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Tip-Toperetta

New York's opera-light life is thriving with Symphony Space's "The Yeomen of the Guard."

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Duane McDevitt, center, in Gilbert & Sullivan’s The Yeomen of the Guard.  

Savoyards rejoice. The New York Gilbert & Sullivan Players are once again in residence at Symphony Space on upper Broadway, currently performing Iolanthe. For 24 seasons, this plucky troupe has been hanging on, and it has earned our prayers -- not so long ago, the city was full of enterprising small companies that produced opera, heavy and light, but NYGASP is one of the few that still manages to survive. Of course, its mission is restricted to the G&S canon of operettas, but these indestructible works never seem to lose their musical freshness or satirical point, and NYGASP’s lovingly traditional productions never seem to lose their zing.

I recently dropped in on a matinee of The Yeomen of the Guard, as ever a trim and colorful representation of the lively antics on Tower Green in sixteenth-century London. If anything, the casting is even stronger than in the past -- perhaps the shrinking opportunities for talented young singers to perform in New York have worked to NYGASP’s advantage. As Colonel Fairfax, whose intrigues to escape the headsman’s ax set the whole complicated plot into motion, Brandon Jovanovich was just about ideal, a dashingly romantic figure with an attractive, firmly anchored lyric tenor and an elegant way with words. Comic spice was supplied by Stephen O’Brien as a quicksilver Jack Point and Tyler Bunch as his dimwitted foil, Wilfred Shadbolt, while the ladies they pursue -- Charlotte Detrick (Elsie), Katie Geissinger (Phoebe), and Amy Ellen Anderson (Dame Carruthers) -- could hardly have looked or sounded more delicious.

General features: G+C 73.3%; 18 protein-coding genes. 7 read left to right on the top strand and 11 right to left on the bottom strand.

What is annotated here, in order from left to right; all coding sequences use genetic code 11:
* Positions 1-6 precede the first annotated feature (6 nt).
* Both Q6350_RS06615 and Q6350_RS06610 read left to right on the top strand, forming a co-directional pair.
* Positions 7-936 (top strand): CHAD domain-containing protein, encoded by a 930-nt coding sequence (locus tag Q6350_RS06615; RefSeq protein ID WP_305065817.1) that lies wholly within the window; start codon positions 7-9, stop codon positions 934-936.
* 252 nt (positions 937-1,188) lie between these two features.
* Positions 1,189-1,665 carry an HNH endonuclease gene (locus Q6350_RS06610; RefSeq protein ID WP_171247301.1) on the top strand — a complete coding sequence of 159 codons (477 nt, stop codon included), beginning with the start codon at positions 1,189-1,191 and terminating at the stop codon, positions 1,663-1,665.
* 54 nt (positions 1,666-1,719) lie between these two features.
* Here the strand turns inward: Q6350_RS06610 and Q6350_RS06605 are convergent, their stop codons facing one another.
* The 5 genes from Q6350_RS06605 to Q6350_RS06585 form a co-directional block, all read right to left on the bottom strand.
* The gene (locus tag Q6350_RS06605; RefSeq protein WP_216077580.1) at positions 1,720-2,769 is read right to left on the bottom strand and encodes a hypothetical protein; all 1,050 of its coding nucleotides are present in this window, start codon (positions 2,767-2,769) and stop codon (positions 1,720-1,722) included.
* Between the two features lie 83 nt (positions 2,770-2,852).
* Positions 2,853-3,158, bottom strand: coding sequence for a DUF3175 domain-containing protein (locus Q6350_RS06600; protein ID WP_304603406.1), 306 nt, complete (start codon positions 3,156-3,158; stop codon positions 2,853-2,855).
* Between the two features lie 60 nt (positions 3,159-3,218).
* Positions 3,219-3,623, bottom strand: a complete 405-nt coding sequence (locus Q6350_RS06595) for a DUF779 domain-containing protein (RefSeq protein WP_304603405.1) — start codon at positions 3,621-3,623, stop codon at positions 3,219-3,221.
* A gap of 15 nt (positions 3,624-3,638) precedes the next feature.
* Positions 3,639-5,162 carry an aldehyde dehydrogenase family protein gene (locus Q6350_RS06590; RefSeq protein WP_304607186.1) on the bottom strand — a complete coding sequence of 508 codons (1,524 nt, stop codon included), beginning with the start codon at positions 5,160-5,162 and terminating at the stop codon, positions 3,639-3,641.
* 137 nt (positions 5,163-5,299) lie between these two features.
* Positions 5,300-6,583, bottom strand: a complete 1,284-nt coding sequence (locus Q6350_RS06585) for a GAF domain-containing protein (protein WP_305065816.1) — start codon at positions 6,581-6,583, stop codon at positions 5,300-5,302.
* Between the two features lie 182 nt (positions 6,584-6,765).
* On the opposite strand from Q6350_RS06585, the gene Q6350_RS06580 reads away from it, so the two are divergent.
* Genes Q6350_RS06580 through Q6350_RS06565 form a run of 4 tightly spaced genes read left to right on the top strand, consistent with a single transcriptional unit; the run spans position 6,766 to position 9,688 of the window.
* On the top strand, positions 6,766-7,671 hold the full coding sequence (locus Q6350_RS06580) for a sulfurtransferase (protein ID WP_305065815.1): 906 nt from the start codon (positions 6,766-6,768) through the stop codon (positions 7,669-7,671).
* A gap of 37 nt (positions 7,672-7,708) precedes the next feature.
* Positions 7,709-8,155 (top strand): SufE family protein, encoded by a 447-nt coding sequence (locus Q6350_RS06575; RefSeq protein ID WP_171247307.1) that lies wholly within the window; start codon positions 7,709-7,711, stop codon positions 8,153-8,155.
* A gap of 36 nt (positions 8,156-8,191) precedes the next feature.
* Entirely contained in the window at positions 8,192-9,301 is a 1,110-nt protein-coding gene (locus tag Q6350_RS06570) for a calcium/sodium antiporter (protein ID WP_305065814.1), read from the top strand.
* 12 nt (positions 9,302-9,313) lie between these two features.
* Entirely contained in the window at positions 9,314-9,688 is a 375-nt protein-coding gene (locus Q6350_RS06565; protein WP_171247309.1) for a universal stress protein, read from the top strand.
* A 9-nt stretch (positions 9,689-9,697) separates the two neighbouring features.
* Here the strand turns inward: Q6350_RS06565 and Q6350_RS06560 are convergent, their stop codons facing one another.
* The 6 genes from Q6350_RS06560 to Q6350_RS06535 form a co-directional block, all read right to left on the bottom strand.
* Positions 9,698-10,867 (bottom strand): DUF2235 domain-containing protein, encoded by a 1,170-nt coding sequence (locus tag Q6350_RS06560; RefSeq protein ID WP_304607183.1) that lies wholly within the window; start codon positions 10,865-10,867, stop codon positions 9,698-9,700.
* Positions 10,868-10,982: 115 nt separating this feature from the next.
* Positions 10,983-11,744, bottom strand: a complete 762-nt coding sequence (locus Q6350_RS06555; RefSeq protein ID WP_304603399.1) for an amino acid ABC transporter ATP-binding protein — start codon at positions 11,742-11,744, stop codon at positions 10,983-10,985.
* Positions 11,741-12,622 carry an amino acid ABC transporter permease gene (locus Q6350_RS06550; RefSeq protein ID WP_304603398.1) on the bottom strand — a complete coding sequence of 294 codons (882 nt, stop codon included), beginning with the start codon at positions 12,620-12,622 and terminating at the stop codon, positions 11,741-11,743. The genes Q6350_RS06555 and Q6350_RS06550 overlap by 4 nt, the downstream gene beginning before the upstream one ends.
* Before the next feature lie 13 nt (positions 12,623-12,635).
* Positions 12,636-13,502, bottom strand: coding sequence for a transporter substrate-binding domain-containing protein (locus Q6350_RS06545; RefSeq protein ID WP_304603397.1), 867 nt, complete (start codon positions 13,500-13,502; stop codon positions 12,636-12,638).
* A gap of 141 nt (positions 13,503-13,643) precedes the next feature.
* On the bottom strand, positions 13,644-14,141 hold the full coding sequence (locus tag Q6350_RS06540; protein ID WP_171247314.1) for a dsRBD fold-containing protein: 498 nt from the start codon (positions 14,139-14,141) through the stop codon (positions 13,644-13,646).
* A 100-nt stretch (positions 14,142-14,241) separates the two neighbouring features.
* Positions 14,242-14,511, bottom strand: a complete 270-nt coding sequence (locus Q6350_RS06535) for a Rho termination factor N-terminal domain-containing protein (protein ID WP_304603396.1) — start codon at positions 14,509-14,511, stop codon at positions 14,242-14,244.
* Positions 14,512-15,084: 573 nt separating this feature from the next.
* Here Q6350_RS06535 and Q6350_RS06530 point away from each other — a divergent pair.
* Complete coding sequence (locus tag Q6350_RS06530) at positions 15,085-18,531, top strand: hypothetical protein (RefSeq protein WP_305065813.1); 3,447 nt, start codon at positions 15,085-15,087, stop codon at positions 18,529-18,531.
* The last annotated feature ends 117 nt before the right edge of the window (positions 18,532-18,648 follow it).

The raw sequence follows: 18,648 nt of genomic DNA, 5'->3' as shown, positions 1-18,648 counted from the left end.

The man long responsible for setting the tone of these marvelous productions is artistic director-conductor Albert Bergeret, who has obviously lost none of his enthusiasm for G&S operettas or his ability to renew them. More than its companion works, The Yeomen of the Guard is laced with an undercurrent of melancholy, and Bergeret now gives that quality more attention in his nuanced treatment of Sullivan’s wistfully delicate ensembles and Gilbert’s often bitter self-mocking identification with Jack Point. But that never prevented general merriment from reigning onstage, as no doubt will be the case when this treasurable troupe flies off to fairyland in Iolanthe this weekend and next.


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